Fish forced to retire with stomach ailment
American Mardy Fish reached the third round at Wimbledon before a stomach ailment forced to him to retire from his match against Irakli Labadze.
WIMBLEDON, England -- Mardy Fish had a great Wimbledon going, posting his best Grand Slam result since being sidelined with a left wrist injury midway through 2005. But Saturday, Fish succumbed to a different opponent of sorts, a gastrointestinal bug that's been bothering him over the first week of play.
He shuffled slowly to his courtside chair and buried his face in a towel for a full minute and a half before stepping back on court. Labadze held serve to take the set, 6-2. Fish then walked to the net, shook Labadze's hand and informed the chair umpire he was abandoning their match.
His coach, Todd Martin, said, "He's been sick for the past few days. He was fortunate to be able to play well two days ago but just couldn't recover quickly enough.
Asked how Fish is faring in his comeback, Martin sounded pleased about his charge's progress but perhaps non-committal about how long the pair might continue working together.
"Mardy's doing well," Martin said. "If he continues to plug away and dedicates himself to his profession and if he keeps doing that with my help, or whoever's help, he'll continue to make great progress as long as his desire persists."
|PHOTO OF THE DAY|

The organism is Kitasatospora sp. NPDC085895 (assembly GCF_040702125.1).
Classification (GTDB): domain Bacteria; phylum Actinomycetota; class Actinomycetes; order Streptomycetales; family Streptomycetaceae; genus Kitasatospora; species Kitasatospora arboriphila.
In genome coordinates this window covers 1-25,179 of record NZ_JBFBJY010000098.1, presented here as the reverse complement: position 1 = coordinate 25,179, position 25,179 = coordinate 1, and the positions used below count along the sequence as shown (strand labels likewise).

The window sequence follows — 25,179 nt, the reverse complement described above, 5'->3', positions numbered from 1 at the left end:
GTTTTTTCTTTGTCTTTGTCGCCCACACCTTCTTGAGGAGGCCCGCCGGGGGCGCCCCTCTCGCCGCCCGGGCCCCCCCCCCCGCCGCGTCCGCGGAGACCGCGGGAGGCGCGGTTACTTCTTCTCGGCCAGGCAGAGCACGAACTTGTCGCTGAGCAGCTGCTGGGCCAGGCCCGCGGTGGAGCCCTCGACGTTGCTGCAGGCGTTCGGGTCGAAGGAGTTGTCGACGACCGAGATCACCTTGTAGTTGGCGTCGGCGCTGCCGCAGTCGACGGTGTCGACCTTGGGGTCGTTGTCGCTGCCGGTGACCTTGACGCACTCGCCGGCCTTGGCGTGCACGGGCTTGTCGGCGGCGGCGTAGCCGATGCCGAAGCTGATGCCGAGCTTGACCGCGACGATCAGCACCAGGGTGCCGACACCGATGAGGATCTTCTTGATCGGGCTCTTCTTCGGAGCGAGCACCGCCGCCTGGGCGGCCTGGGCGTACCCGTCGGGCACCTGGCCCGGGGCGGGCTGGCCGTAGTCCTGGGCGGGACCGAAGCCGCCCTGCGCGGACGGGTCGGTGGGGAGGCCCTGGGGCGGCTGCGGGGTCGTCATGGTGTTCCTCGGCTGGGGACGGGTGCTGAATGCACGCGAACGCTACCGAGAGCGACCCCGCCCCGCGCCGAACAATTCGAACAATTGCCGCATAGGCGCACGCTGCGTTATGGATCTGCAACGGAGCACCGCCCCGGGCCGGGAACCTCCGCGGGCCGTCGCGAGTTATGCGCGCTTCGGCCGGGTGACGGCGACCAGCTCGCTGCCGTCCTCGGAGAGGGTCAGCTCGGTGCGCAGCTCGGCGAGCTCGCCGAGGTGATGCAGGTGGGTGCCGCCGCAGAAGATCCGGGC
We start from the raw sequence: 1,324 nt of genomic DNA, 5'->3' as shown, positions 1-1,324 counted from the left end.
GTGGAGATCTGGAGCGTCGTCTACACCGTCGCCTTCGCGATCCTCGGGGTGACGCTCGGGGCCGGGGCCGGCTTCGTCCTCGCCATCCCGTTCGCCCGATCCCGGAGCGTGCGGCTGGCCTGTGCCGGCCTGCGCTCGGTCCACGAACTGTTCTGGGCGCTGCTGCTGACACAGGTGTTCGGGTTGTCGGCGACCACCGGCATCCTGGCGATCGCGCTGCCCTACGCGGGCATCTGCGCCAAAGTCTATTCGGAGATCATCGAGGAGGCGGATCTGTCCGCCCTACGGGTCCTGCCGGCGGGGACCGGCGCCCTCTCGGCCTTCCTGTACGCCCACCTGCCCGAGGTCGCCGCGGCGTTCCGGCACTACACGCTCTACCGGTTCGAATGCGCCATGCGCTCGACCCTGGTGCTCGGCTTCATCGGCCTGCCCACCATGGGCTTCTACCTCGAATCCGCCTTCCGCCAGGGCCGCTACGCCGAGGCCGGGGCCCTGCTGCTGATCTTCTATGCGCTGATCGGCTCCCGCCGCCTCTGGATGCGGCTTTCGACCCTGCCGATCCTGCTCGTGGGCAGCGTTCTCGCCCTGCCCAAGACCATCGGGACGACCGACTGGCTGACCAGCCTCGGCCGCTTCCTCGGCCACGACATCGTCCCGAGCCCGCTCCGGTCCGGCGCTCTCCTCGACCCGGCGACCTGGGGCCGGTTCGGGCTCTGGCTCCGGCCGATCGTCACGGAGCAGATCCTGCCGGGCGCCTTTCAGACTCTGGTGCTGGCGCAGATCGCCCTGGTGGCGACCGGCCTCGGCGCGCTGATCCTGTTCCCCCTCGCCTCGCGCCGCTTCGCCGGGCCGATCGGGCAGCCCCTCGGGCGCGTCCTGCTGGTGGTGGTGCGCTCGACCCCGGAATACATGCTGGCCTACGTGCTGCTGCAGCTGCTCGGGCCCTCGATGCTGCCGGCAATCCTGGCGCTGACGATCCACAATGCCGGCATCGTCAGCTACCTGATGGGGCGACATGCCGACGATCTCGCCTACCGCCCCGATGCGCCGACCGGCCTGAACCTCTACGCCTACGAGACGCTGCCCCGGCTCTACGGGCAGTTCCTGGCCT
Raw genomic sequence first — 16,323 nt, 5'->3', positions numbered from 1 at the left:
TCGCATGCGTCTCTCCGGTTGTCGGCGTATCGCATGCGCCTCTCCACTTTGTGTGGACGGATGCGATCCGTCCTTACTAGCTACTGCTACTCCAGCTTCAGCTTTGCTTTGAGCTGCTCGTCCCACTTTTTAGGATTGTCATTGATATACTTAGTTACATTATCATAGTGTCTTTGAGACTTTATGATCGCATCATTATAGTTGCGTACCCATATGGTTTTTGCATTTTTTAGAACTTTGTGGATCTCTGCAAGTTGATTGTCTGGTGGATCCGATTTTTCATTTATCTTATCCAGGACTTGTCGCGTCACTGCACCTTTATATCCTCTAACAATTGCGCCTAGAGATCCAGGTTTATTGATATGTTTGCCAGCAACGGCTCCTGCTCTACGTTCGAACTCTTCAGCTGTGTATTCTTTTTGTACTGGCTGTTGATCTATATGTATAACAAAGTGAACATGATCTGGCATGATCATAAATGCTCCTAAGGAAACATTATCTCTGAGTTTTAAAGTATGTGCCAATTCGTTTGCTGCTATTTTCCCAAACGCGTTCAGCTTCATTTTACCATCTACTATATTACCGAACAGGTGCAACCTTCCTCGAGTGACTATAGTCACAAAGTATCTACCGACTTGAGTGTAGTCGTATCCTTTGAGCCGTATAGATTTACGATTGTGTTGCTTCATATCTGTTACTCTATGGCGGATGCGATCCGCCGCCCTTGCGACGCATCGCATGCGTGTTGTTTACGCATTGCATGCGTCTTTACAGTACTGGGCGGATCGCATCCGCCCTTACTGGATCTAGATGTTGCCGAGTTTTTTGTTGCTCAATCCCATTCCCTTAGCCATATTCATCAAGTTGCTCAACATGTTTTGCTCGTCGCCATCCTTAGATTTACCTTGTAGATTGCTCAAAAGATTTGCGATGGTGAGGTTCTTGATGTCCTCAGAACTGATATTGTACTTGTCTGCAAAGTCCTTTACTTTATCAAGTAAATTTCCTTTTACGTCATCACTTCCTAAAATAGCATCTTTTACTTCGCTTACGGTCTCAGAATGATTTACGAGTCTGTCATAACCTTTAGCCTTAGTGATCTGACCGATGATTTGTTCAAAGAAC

AP Photo/Anja Niedringhaus
Former women's singles champions (from left) Martina Navratilova, Billie Jean King, Steffi Graf and Margaret Court pose together, after being presented with glass bowls, on Centre Court.
|STAT OF THE DAY|
|49 -- Consecutive number of Grand Slam events played by Japan's Ai Sugiyama and Elena Likhovtseva, the longest active streak by any player in this year's women's draw. (Sugiyama is in the round of 16 while Likhovtseva lost to Elena Dementieva on Saturday.)|
|QUOTE OF THE DAY|
Asked if there was anything more touching in sports than the mile-long line of people who try and get tickets to Wimbledon, Andre Agassi said, "It's a real humbling experience to be driving in a Wimbledon transportation car, to pull in, to actually have a hit out there when you see these people living there for days hopefully to get in, to see a lttle bit of tennis on most likely the back courts.
"It makes you appreciate what we get to do."
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